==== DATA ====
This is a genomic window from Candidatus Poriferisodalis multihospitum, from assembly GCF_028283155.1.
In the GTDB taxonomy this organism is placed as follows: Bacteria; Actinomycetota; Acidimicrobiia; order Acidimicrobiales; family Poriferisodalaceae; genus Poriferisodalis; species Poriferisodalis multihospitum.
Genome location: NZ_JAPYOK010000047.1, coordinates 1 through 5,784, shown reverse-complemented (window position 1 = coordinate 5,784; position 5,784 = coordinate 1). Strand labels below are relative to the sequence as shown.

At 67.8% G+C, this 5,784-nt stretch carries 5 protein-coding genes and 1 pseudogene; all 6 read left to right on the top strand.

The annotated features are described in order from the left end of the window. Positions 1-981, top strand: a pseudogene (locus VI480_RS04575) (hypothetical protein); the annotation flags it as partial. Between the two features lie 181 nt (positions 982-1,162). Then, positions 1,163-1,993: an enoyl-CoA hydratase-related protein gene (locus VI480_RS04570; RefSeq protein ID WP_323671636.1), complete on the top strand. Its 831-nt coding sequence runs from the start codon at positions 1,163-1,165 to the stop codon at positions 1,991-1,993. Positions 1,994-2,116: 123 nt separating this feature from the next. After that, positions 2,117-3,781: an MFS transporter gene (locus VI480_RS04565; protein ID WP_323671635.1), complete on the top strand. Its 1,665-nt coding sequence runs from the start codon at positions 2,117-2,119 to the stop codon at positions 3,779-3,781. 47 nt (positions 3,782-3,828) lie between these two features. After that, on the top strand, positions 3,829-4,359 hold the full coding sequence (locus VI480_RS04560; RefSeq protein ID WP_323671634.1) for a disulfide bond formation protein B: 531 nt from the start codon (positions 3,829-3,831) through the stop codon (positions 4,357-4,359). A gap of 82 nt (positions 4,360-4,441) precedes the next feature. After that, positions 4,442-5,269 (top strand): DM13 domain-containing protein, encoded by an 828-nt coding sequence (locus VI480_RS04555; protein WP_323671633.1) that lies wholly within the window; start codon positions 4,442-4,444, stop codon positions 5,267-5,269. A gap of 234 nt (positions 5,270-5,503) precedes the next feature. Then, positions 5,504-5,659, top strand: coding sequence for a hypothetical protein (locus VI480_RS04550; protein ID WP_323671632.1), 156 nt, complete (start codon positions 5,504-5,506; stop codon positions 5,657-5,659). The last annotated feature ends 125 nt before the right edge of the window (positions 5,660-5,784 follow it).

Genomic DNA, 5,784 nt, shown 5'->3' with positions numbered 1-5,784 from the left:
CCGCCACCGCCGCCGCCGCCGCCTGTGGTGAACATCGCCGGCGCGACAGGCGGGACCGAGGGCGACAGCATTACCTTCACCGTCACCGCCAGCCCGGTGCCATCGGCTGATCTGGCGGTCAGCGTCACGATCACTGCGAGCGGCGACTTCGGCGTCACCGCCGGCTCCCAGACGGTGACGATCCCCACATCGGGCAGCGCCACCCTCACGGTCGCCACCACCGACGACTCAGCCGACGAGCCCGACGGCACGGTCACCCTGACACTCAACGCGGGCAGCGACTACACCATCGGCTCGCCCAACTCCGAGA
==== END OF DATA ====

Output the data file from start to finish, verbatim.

This is a genomic window from Candidatus Poriferisodalis multihospitum, from assembly GCF_028283155.1.
In the GTDB taxonomy this organism is placed as follows: Bacteria; Actinomycetota; Acidimicrobiia; order Acidimicrobiales; family Poriferisodalaceae; genus Poriferisodalis; species Poriferisodalis multihospitum.
Genome location: NZ_JAPYOK010000047.1, coordinates 1 through 5,784, shown reverse-complemented (window position 1 = coordinate 5,784; position 5,784 = coordinate 1). Strand labels below are relative to the sequence as shown.

At 67.8% G+C, this 5,784-nt stretch carries 5 protein-coding genes and 1 pseudogene; all 6 read left to right on the top strand.

The annotated features are described in order from the left end of the window. Positions 1-981, top strand: a pseudogene (locus VI480_RS04575) (hypothetical protein); the annotation flags it as partial. Between the two features lie 181 nt (positions 982-1,162). Then, positions 1,163-1,993: an enoyl-CoA hydratase-related protein gene (locus VI480_RS04570; RefSeq protein ID WP_323671636.1), complete on the top strand. Its 831-nt coding sequence runs from the start codon at positions 1,163-1,165 to the stop codon at positions 1,991-1,993. Positions 1,994-2,116: 123 nt separating this feature from the next. After that, positions 2,117-3,781: an MFS transporter gene (locus VI480_RS04565; protein ID WP_323671635.1), complete on the top strand. Its 1,665-nt coding sequence runs from the start codon at positions 2,117-2,119 to the stop codon at positions 3,779-3,781. 47 nt (positions 3,782-3,828) lie between these two features. After that, on the top strand, positions 3,829-4,359 hold the full coding sequence (locus VI480_RS04560; RefSeq protein ID WP_323671634.1) for a disulfide bond formation protein B: 531 nt from the start codon (positions 3,829-3,831) through the stop codon (positions 4,357-4,359). A gap of 82 nt (positions 4,360-4,441) precedes the next feature. After that, positions 4,442-5,269 (top strand): DM13 domain-containing protein, encoded by an 828-nt coding sequence (locus VI480_RS04555; protein WP_323671633.1) that lies wholly within the window; start codon positions 4,442-4,444, stop codon positions 5,267-5,269. A gap of 234 nt (positions 5,270-5,503) precedes the next feature. Then, positions 5,504-5,659, top strand: coding sequence for a hypothetical protein (locus VI480_RS04550; protein ID WP_323671632.1), 156 nt, complete (start codon positions 5,504-5,506; stop codon positions 5,657-5,659). The last annotated feature ends 125 nt before the right edge of the window (positions 5,660-5,784 follow it).

Genomic DNA, 5,784 nt, shown 5'->3' with positions numbered 1-5,784 from the left:
CCGCCACCGCCGCCGCCGCCGCCTGTGGTGAACATCGCCGGCGCGACAGGCGGGACCGAGGGCGACAGCATTACCTTCACCGTCACCGCCAGCCCGGTGCCATCGGCTGATCTGGCGGTCAGCGTCACGATCACTGCGAGCGGCGACTTCGGCGTCACCGCCGGCTCCCAGACGGTGACGATCCCCACATCGGGCAGCGCCACCCTCACGGTCGCCACCACCGACGACTCAGCCGACGAGCCCGACGGCACGGTCACCCTGACACTCAACGCGGGCAGCGACTACACCATCGGCTCGCCCAACTCCGAGA